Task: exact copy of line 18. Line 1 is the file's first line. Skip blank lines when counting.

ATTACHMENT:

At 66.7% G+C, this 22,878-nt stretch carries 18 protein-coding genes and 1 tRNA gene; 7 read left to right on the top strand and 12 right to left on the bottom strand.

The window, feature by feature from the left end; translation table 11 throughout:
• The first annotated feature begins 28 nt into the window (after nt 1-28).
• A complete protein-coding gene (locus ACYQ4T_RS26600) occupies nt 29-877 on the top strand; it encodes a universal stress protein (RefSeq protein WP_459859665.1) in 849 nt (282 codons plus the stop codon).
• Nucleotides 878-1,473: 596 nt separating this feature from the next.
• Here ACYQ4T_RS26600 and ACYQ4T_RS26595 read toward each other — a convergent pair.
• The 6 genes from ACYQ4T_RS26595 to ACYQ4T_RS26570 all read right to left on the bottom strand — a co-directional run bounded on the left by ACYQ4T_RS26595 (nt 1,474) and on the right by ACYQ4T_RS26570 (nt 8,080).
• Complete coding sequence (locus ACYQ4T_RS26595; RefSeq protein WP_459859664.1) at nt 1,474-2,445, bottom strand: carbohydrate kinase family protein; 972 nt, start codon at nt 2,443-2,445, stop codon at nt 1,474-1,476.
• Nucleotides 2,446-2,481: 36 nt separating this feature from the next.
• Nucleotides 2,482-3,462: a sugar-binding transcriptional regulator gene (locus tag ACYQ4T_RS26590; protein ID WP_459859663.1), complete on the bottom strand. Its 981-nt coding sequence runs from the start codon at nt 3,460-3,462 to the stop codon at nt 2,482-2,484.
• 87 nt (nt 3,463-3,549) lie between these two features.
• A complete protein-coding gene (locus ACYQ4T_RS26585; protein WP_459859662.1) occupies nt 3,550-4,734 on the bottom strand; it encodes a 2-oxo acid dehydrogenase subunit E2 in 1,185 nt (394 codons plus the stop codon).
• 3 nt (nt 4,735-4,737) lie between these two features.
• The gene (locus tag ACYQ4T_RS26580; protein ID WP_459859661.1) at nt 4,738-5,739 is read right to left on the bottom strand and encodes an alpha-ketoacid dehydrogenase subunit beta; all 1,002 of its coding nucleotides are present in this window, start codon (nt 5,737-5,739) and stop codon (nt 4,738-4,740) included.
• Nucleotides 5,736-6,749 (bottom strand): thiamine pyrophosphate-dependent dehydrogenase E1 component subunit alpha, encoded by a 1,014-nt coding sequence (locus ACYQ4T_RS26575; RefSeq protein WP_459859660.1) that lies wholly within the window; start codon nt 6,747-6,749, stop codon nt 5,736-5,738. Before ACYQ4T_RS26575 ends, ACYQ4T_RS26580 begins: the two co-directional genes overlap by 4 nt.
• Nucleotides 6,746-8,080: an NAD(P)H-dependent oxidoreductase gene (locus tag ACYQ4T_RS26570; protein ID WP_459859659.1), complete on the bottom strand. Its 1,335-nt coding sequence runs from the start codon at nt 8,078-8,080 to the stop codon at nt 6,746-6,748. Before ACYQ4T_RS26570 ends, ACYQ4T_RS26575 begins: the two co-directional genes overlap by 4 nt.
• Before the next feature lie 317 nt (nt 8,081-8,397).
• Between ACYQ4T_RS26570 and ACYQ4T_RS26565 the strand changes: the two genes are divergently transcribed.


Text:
• Between ACYQ4T_RS26570 and ACYQ4T_RS26565 the strand changes: the two genes are divergently transcribed.